Canopy Collision, What should I do ?
With todayís modern parachutes and larger loads, the risk of collisions under canopy has increased. Whether you do intentional CF or not, if you jump with others you are doing a form of canopy relative work in reverse - its called "Collision Avoidance". Although tight canopy formation team exits may not appear to have much to do with FS / Skysurfing / Freestyle or Freeflying. Many of the lessons in escaping from canopy collisions have been mastered by the canopy formation jumpers and are applicable to all disciplines when they open there parachutes.
Jumpers should view flying there canopy as they would do driving on a dodgem ride at the fair. With a view that everyone is out to get you under canopy and resorting to a more defensive type of flying being aware of everyone around you until you are safely packing in the hanger packing.
The first thing to do after a freefall dive is to get good separation before opening. Good separation equates to more time to avoid collisions. When choosing canopies, find out how reliable the models are at opening on heading and if you do choose a model that is frequently giving you off heading openings. STOP !!!! - either you are doing something wrong in packing and deploying the canopy or there is something wrong with the canopy. This is the point to consult either the manufacturer or rigger and find the cause. Carrying on without dealing with the problem is just increasing your chance of a collision.
So you have an off heading opening and you find yourself face to face with a fellow jumper with line twists and unable to steer coming straight at you.
What next ?
Time is short and now is not the time to be thinking about what to do. On opening you should get into the habit of getting immediately onto your rear risers and steering yourself into clear airspace before stowing the slider and releasing the brakes. How many people do you see stowing there sliders and searching for there brake toggles after opening. ?
Why rear risers ?
Rear risers are firstly easy to get hold of quickly and require little searching to find them unlike brake toggles which requires you to look for them. The canopy will also be in brakes on opening - releasing the brakes merely increases your closing speed whereas rear riser will still leave you canopy in 1st gear. Using rear risers is very responsive and requires only a small amount of movement to stall the canopy. This reduces you closing speed still further. You can let up on one of the risers which will cause a rapid turn which may get you out of trouble.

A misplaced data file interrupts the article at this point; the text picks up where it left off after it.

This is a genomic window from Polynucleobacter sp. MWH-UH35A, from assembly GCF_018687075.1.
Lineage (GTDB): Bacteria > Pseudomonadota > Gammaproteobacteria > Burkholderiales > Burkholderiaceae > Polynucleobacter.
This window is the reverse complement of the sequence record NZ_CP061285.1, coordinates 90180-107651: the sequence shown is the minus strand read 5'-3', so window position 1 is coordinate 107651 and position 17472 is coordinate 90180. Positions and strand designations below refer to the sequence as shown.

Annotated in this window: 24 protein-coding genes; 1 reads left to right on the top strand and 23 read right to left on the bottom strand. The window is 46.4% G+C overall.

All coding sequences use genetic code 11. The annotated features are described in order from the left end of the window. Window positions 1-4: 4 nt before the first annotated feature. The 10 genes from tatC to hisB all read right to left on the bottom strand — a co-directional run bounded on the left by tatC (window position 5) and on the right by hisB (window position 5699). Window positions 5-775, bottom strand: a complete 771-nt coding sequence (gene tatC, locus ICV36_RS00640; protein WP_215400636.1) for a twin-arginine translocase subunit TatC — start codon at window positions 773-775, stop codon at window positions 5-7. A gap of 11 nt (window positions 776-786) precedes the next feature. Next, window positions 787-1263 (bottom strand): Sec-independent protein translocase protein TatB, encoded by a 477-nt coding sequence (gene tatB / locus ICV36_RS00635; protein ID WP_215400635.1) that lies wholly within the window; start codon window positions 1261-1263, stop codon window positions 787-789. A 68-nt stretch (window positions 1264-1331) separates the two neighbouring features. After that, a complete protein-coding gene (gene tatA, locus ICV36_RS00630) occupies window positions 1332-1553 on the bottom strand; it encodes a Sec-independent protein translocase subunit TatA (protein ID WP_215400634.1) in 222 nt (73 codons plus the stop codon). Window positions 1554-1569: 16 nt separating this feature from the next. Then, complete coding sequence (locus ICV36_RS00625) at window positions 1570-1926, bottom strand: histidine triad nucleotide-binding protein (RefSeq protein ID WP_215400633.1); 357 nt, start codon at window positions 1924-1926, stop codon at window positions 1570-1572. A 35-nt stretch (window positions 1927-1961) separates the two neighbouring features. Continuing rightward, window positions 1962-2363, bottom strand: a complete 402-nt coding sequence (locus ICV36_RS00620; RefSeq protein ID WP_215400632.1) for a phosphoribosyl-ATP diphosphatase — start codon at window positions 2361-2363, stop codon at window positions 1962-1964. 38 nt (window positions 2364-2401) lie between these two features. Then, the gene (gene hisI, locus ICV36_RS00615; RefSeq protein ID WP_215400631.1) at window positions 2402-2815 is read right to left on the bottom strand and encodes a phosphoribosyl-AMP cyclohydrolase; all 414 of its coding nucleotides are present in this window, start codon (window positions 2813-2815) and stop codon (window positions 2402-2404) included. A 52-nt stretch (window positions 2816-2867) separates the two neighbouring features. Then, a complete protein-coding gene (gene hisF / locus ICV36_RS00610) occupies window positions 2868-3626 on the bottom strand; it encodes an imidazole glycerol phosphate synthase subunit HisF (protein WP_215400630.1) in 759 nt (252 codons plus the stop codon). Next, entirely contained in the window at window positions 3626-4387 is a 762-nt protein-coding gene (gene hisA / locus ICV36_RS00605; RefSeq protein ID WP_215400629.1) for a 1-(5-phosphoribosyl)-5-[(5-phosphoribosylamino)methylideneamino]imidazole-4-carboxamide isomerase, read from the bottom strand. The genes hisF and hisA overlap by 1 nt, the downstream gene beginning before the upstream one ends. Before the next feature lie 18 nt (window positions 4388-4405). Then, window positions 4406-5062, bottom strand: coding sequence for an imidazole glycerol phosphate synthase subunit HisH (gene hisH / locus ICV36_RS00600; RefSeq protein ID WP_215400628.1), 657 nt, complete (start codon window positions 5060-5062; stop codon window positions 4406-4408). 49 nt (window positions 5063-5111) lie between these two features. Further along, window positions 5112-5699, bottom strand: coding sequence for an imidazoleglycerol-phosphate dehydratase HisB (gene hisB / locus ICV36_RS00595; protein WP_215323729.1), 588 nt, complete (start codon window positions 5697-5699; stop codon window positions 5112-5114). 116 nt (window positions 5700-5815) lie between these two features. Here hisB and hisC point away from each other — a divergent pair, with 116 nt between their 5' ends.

Why not front risers ?
Front risers can be used for avoidance but using them increases your airspeed and therefore time before collision. Increasing the closing speed also makes impacts that much more painful.
So, you try avoiding the other jumper but you are just about to make contact.
What should I do ?
Two situations which can occur as a result of a collision. The first is called a canopy wrap. Make yourself as big as possible. This stops you going through any of the lines which makes the situation a whole lot worse. If you can grab hold of the canopy and keep it down below you. Canopy wraps are possibly the easiest collision to get out of. Once the canopy wraps around you, it will loose pressure and deflate. It will then become heavy and the top jumper can normally climb out of the canopy by sliding it off his body. Special care should be taken to make sure that you donít catch a reserve or cutaway pad as this could really ruin your day.